It takes 3 people to make a good salad:
A miser to pour the vinegar
A wise woman to add the spices/condiments
A genius to dispense the oil
At my family hotel salad was never served as a main course, rarely as a first course, occasionally as an appetizer. The “traditional” salad course came after the entree and before the cheese course. It was mostly Boston lettuce dressed with a vinaigrette prepared with mustard, wine vinegar, peanut oil, salt & pepper, sometimes adorned with a few walnuts. Though once a week the crudités cart was on the menu as an appetizer course. The double deck cart carried a dozen of brown rectangular, low rimmed glazed earthenware individual dishes. They were filled with sliced tomatoes, grated carrots, celery remoulade, potato salad, slices of salamis, sardines, herring, artichoke hearts, champignons à la grèque, asparagus, hearts of palm, just to name a few. The cart was brought to the table were the waitress/waiter would neatly arrange the customer’s choice on a plate. I have fond memories of the cart because it was my first job helping out in the dining room.
I was around 6 years old, when Cecile, the sweet, wonderful and ever so caring head waitress —who had been working for my family since my father was a child— took me under her wing. I begged for the full waitress outfit and she gave it to me: the apron, the collard, the cuffs, and even the headdress! I was so excited; I wish I had a picture. Anyhow, Cecile sent me with the cart to the tables to present diners with their choices, she would show up few minutes later to plate. Very soon Cecile let me handle the cart all by myself. I loved it and so did the guests. I could count it has my first food performance.
So buying large the cart was a rolling version of today’s salad bar and at the same time a salade composée or mixed salad.
The first mixed salad I recall seeing on the menu is Salade Niçoise -tomatoes, black olives, tuna, onions and hard-boiled eggs. Here I should specify that I am talking about the pensionnaires’ menu (the residents’) as we called them. The family hotel was in the spa town of Luchon where people came to treat respiratory and rheumatism problems. La cure, the cure, lasted 3 weeks and clients price included breakfast, lunch, dinner and lodging called pension complete. At that time the hotel was registered 4 starts and the menus were always 5 to 6 courses meal: hors d’oeuvres (appetizer), entrée (first course), plat de résitance (main course or entree),salad , cheese, dessert. The plateau de fromages, the cheese tray, was usually on the lunch menu and the salad on the dinner menu.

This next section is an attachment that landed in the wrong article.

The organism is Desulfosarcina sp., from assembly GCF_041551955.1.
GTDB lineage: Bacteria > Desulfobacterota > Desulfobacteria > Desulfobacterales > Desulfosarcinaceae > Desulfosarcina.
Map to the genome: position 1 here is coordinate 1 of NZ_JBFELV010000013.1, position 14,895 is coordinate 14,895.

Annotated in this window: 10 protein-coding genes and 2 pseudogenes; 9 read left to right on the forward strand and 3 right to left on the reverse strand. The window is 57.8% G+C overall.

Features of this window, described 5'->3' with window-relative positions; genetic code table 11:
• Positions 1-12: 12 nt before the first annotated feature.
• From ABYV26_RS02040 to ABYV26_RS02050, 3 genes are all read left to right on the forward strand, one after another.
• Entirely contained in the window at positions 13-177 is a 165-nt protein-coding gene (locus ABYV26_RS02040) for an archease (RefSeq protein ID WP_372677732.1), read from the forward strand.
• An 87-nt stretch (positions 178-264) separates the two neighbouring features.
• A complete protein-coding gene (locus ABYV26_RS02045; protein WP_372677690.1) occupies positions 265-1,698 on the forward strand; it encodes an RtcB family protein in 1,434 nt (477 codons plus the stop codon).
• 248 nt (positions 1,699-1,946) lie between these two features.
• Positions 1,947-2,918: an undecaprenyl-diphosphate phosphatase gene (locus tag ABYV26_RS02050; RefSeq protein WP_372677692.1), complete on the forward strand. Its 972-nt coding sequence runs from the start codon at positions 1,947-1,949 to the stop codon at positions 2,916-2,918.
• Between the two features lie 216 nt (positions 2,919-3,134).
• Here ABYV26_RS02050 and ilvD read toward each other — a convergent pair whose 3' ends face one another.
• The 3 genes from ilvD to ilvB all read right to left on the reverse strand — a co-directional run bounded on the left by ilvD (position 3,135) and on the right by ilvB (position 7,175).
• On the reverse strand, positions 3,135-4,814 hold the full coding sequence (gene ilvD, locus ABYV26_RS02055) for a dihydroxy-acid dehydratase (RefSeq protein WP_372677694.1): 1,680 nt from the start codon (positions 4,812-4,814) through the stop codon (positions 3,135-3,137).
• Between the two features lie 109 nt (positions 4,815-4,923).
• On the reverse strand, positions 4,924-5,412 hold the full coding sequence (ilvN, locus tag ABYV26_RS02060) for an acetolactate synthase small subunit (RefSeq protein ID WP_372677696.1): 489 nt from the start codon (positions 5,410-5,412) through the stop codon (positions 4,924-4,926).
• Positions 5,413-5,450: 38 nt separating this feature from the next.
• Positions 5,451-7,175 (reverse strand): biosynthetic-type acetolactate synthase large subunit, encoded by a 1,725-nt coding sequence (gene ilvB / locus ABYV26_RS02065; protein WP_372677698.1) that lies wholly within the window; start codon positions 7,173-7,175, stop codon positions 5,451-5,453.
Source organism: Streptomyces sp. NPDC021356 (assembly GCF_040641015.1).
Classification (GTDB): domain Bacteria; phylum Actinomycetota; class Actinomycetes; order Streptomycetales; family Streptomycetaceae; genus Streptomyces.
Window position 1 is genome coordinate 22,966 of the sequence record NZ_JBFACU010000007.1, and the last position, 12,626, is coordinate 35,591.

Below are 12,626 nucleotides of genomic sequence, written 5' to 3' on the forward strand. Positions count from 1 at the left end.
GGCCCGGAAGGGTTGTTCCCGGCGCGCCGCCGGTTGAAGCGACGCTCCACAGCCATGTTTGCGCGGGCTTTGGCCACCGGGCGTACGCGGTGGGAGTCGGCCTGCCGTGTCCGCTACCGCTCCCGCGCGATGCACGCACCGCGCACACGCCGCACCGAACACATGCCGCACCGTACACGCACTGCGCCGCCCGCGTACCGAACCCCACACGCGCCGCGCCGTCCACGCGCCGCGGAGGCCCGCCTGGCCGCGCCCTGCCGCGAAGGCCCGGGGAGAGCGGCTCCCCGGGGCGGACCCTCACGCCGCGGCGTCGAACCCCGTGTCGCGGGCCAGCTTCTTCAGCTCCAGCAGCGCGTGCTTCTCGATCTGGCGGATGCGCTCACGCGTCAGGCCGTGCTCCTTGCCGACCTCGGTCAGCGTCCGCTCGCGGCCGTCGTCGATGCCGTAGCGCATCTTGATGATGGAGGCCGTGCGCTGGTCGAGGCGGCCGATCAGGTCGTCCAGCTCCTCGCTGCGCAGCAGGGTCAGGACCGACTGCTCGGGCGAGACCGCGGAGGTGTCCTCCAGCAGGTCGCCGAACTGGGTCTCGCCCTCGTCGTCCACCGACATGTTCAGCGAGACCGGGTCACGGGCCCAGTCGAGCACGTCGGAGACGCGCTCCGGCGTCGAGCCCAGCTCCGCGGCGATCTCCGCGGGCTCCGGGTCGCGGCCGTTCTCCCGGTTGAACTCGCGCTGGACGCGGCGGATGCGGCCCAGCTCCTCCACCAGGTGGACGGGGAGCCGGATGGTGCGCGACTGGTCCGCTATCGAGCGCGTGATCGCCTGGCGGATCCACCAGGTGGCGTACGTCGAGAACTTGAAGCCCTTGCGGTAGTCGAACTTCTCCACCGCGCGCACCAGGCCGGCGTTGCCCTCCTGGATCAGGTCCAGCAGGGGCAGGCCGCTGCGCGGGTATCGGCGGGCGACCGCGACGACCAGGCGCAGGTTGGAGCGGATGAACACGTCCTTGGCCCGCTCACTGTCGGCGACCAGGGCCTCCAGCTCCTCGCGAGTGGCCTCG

Hotel Poste et Golf circa 1965
My grandfather was the menu master, but once a while my mother would get to work on them and that’s when the salade Niçoise appeared on the menu! Neither my father nor my grandfather cared much for salad. In their mind the crudités cart was already a stretch and salade composée had no place on the menu. I can still hear my grand-father telling my mother:
“Renée! (that is my mother) our customers are not rabbits! Why in hell do you want to give them so much salad? “
She would shrug her shoulders and wait for the next opportunity to sneak one on the menu! I called her to check how close my memories matched hers —frequently they don’t!— but in this case it did. She added that she was the one who had the carts built. Family memories will be continued another time; meanwhile there is my salad!
I roasted 2 big chicken breasts with bone in. I basted the breast with olive oil, garlic, salt & pepper and roasted them slowly so they stayed juicy. Chicken can be served warm or cold, I prefer it cold on my greens. I dressed read lettuce with my usual simple salad dressing using rice vinegar -I would have used apple cider vinegar but I was out. Then the picture is pretty explicit: I sliced ½ a Mutsu apple (I ate the other half), cut up a few ribs of celery, sprinkled the whole thing with extra virgin olive oil and lots of fresh ground pepper. Voilà! I debated weather of not adding cheese, and I didn’t, though fresh goat cheese would have been nice. Enjoy the refreshing and palatable combination of the textures and make your own combination.
0 thoughts on “From Salad to Memories”
What wonderful, vivid memories. I so enjoyed hearing every detail.